Digital magazine Sight Unseen has paired 13 celebrities from film, fashion, and art with 13 interior and furniture designers to create one-of-a-kind objects for this year’s New York Design Week (NYCxDESIGN). Each of the items are available for sale, with the proceeds going to benefit a charity of the pair’s choosing. The collaboration is part of Sight Unseen’s fifth annual OFFSITE fair, which will be spread out across 13 separate venues across downtown Manhattan between May 17 and May 20. The collection, dubbed Field Studies, will anchor the fair’s central hub at 201 Mulberry Street. “The idea was to connect creatives across disciplinary boundaries so they could search for commonalities in their practices and discover what unexpected ideas might result,” said Sight Unseen in a statement. Contemporary design studio Bower and actor Seth Rogan have created a massive mirror inspired by “shared influences — midcentury furniture, street art, and the colors of 1980s pop culture.” The six-foot-tall mirror is actually composed of glass strips positioned on top of a gradient painting, lending the illusion of a three-dimensional globe. Artist and designer Christopher Stuart and artist Julia Dault have produced a circular, backlit sconce that seemingly “peels” away from the wall it’s attached to, revealing a soft glow at the corner. Designer Fernando Mastrangelo and actor Boyd Holbrook have created a set of planters carved from massive lumps of coal, in reference to Holbrook’s father, a Kentucky coal miner. Creative consulting and interior design firm Wall for Apricots and actor Jason Schwartzman have designed a postmodern pastel pink-and-gold piano with matching stool. The team wrapped a classic 1970s Hohner Clavinet Pianet keyboard inside of a plywood console table to completely disguise the instrument within. Furniture and lighting designer Kelly Wearstler and fashion blogger Aimee Song have put together a shaggy sitting stool made from dyed goat hair, with brass legs ending in plunger-like red marble feet. Designer Harry Nuriev and artist Liam Gillick have fabricated a series of rectangular floor lamps that integrate stainless steel with the glass panels that Gillick is known for. Furniture studio Ladies & Gentlemen Studio and fashion designers Kaarem have encased custom Kaarem fabric swatches in resin to create a series of vases. Architect Drew Seskunas of The Principals and musician Angel Olsen have built a machine that translates sound waves into wax forms. The resultant shapes were then used to cast unique aluminum candlesticks. Rafael de Cárdenas of Architecture at Large and fashion stylist Mel Ottenberg have translated the ribbed structural details of furniture into three quilts, each made of luxury materials like merino and suede. Designer Oliver Haslegrave of Home Studios and stylist Natasha Royt have reinterpreted the suit stand for the modern age, including stratifying different types of marble into the cubic base. Interior designer Kelly Behun and fashion designer Narciso Rodriguez have put together a sculptural, asymmetric lounge chair that forces its occupant into an unfamiliar situation where they need to rebalance themselves. Glass designer Thaddeus Wolfe and chef Ignacio Mattos have designed a hand-blown glass cake stand that resembles a hunk of ice. The glass is embedded with concave lenses, which appear to minimize whatever’s placed inside the case. Painter Andrew Kuo provided an artwork and furniture maker Tyler Hays of BDDW took the opportunity to turn it into a puzzle. The pieces and lettering within are obscured by Kuo’s design for an added level of difficulty. All 13 pieces are available for sale here.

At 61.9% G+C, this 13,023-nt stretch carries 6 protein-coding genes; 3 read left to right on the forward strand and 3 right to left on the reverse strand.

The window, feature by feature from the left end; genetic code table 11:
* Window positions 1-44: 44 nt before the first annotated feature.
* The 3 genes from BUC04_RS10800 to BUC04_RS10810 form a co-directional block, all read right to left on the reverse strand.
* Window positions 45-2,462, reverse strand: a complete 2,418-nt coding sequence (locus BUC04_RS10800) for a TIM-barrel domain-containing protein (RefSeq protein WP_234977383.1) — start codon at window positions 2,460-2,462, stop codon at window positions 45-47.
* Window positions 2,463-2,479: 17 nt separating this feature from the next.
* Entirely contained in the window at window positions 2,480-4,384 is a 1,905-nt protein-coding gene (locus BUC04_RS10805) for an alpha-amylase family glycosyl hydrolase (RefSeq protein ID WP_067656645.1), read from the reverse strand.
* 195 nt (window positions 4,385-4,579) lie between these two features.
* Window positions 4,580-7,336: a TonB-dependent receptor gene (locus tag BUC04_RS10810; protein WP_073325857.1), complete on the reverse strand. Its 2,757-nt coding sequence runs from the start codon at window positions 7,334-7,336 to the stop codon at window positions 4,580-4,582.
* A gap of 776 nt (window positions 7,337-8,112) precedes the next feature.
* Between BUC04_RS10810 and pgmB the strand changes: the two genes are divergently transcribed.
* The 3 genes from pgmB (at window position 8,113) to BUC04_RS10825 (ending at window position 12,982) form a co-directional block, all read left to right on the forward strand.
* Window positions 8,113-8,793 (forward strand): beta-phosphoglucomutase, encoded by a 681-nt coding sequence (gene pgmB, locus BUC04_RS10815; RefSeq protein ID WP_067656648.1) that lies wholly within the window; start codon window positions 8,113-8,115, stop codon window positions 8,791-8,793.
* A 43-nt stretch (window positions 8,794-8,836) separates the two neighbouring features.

Lino Tagliapietra Glass Studio 2006 2nd Avenue Seattle Tel: 206 420-4867 Architect: Graham Baba Architects Seattle-based Graham Baba Architects (GBA) has transformed an existing triple-bay warehouse in the city’s Belltown neighborhood into a new studio and gallery for renowned international glass artist Lino Tagliapietra by topping the 1917-era shipping facility with a new 16-foot by 45-foot light cannon. The cavernous 6,100-square-foot, single-story space is marked by two rows of heavy timber columns, with ancillary programs discretely circulated around the ware- house’s perimeter. Visitors enter the project at street level, which sits 30 inches below the structure’s finished floor. Starting at the street edge, a gently sloping ramp located at one extreme of the building carries visitors up into the gallery, bypassing a series of display cases along the way. Within the principal gallery, the aforementioned light cannon is outfitted with a curving soffit that subtly bends clerestory-derived light as it enters the continuous, gray-painted, brick-lined interiors of the space. Adjacent programs are designed to take advantage of this borrowed light and include a glass-clad office and conference room, a pair of restrooms, a kitchenette, and storage areas. Sustainable Europly laminated wood cabinetry and furniture pieces wrap the gallery and office spaces, while art panels and drop-down mobile displays showcasing the artist’s work populate the building’s other areas.